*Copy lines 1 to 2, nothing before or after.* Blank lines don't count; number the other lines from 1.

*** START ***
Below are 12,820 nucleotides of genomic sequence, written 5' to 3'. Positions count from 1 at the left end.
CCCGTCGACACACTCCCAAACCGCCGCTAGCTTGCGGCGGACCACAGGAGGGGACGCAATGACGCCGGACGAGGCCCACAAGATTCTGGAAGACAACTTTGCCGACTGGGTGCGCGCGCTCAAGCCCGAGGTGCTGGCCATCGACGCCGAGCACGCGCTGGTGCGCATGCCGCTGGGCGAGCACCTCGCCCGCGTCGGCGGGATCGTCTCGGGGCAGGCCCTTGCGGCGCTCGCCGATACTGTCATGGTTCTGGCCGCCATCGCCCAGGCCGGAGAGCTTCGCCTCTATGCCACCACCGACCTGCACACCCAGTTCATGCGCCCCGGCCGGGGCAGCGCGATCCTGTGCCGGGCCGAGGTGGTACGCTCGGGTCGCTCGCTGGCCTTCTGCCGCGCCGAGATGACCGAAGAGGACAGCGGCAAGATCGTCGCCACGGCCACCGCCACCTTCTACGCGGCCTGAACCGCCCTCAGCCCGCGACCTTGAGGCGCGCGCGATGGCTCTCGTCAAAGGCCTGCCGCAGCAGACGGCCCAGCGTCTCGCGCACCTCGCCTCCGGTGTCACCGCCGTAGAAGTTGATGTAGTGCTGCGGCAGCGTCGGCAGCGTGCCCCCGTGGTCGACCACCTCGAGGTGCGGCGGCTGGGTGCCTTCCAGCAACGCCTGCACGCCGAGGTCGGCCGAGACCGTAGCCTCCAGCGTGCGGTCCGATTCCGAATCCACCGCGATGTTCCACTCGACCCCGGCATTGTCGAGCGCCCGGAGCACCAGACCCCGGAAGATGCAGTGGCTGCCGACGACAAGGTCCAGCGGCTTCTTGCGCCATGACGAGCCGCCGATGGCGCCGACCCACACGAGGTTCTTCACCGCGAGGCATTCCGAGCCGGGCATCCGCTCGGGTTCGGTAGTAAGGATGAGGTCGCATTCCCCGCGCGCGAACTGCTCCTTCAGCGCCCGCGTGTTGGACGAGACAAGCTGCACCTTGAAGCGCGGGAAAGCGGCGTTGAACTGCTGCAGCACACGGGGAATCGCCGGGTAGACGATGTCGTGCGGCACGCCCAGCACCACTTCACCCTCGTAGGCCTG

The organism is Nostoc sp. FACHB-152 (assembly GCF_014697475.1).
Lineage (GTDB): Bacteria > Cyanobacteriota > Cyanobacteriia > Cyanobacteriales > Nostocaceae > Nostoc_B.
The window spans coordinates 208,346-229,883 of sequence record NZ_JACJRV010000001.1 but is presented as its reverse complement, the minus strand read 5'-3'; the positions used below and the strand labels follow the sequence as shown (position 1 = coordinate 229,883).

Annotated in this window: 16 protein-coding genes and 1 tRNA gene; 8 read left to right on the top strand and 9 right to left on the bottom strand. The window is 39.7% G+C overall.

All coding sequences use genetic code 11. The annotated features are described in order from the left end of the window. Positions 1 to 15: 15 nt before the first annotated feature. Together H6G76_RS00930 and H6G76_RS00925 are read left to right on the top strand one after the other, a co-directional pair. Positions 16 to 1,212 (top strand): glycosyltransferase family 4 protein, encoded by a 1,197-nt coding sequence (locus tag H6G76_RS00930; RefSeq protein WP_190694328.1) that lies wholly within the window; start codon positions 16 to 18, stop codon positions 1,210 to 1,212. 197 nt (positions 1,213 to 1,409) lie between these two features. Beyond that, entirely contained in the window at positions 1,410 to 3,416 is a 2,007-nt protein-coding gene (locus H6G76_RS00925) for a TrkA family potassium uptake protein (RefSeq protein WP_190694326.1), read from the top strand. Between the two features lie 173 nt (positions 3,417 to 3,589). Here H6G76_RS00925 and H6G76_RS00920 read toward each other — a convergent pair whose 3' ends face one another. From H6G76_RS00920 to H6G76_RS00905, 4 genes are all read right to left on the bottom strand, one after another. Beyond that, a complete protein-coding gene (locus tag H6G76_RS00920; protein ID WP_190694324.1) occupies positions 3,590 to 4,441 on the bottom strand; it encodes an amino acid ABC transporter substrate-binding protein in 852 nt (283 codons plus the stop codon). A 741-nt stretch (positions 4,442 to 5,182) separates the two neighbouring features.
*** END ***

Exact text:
Below are 12,820 nucleotides of genomic sequence, written 5' to 3'. Positions count from 1 at the left end.
CCCGTCGACACACTCCCAAACCGCCGCTAGCTTGCGGCGGACCACAGGAGGGGACGCAATGACGCCGGACGAGGCCCACAAGATTCTGGAAGACAACTTTGCCGACTGGGTGCGCGCGCTCAAGCCCGAGGTGCTGGCCATCGACGCCGAGCACGCGCTGGTGCGCATGCCGCTGGGCGAGCACCTCGCCCGCGTCGGCGGGATCGTCTCGGGGCAGGCCCTTGCGGCGCTCGCCGATACTGTCATGGTTCTGGCCGCCATCGCCCAGGCCGGAGAGCTTCGCCTCTATGCCACCACCGACCTGCACACCCAGTTCATGCGCCCCGGCCGGGGCAGCGCGATCCTGTGCCGGGCCGAGGTGGTACGCTCGGGTCGCTCGCTGGCCTTCTGCCGCGCCGAGATGACCGAAGAGGACAGCGGCAAGATCGTCGCCACGGCCACCGCCACCTTCTACGCGGCCTGAACCGCCCTCAGCCCGCGACCTTGAGGCGCGCGCGATGGCTCTCGTCAAAGGCCTGCCGCAGCAGACGGCCCAGCGTCTCGCGCACCTCGCCTCCGGTGTCACCGCCGTAGAAGTTGATGTAGTGCTGCGGCAGCGTCGGCAGCGTGCCCCCGTGGTCGACCACCTCGAGGTGCGGCGGCTGGGTGCCTTCCAGCAACGCCTGCACGCCGAGGTCGGCCGAGACCGTAGCCTCCAGCGTGCGGTCCGATTCCGAATCCACCGCGATGTTCCACTCGACCCCGGCATTGTCGAGCGCCCGGAGCACCAGACCCCGGAAGATGCAGTGGCTGCCGACGACAAGGTCCAGCGGCTTCTTGCGCCATGACGAGCCGCCGATGGCGCCGACCCACACGAGGTTCTTCACCGCGAGGCATTCCGAGCCGGGCATCCGCTCGGGTTCGGTAGTAAGGATGAGGTCGCATTCCCCGCGCGCGAACTGCTCCTTCAGCGCCCGCGTGTTGGACGAGACAAGCTGCACCTTGAAGCGCGGGAAAGCGGCGTTGAACTGCTGCAGCACACGGGGAATCGCCGGGTAGACGATGTCGTGCGGCACGCCCAGCACCACTTCACCCTCGTAGGCCTG